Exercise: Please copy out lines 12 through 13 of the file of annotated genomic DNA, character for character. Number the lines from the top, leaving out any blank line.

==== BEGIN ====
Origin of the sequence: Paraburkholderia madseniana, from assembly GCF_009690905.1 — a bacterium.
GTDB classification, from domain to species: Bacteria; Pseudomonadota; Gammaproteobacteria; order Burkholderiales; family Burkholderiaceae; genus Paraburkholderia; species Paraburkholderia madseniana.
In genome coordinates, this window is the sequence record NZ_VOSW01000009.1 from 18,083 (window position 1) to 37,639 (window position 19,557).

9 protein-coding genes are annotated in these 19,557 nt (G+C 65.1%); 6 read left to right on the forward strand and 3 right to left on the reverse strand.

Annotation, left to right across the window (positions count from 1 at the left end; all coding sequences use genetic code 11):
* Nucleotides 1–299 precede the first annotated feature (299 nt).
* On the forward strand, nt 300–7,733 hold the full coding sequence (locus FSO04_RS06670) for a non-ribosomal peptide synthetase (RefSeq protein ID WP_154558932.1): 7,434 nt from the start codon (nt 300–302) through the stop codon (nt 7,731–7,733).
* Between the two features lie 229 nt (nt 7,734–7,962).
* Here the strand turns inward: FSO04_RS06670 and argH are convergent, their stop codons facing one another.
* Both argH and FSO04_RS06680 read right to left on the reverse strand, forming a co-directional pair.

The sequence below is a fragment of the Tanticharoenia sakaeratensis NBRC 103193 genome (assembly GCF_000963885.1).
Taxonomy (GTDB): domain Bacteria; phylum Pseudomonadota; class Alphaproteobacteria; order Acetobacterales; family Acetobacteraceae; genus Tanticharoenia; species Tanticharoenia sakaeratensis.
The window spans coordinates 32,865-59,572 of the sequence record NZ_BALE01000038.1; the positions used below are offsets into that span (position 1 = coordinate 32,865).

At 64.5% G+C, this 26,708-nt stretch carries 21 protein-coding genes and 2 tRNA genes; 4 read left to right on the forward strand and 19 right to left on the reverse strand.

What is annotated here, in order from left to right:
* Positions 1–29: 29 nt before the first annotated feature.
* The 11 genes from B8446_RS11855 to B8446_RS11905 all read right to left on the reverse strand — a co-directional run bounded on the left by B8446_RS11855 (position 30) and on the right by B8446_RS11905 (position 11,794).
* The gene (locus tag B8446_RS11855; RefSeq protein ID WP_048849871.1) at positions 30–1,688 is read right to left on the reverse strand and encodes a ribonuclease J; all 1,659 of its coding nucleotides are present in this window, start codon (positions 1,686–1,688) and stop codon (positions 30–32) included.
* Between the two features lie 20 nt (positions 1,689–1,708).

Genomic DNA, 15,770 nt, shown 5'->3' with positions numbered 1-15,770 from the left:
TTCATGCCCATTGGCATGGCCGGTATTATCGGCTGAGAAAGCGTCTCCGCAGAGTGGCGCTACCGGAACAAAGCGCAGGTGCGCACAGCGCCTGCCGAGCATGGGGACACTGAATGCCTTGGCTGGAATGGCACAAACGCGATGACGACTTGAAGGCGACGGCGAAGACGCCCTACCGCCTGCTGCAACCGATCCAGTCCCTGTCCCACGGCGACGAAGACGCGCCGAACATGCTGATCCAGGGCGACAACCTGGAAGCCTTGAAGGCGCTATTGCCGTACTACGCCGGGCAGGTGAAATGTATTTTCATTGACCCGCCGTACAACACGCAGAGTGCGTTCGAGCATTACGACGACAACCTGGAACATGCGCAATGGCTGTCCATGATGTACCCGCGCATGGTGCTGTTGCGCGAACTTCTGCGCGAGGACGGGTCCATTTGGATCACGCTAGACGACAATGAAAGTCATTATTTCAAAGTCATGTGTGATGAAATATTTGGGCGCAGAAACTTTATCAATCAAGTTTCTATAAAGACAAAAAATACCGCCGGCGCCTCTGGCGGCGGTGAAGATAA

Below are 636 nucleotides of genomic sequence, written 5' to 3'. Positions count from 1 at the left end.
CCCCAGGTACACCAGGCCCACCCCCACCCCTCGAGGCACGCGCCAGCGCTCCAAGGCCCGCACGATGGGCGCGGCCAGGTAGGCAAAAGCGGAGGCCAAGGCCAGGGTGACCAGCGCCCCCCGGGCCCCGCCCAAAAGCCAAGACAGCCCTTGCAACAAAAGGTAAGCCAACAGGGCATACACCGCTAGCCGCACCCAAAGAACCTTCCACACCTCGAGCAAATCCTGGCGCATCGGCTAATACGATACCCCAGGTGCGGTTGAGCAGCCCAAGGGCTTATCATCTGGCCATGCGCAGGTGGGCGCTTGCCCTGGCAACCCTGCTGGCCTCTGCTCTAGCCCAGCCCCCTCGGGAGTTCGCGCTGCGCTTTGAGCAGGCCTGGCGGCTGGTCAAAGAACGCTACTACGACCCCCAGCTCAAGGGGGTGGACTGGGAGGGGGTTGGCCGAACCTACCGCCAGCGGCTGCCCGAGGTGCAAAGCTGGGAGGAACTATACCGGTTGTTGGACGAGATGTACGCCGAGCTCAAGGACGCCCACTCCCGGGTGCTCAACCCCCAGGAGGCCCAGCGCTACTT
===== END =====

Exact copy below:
Taxonomy (GTDB): domain Bacteria; phylum Pseudomonadota; class Alphaproteobacteria; order Acetobacterales; family Acetobacteraceae; genus Tanticharoenia; species Tanticharoenia sakaeratensis.
The window spans coordinates 32,865-59,572 of the sequence record NZ_BALE01000038.1; the positions used below are offsets into that span (position 1 = coordinate 32,865).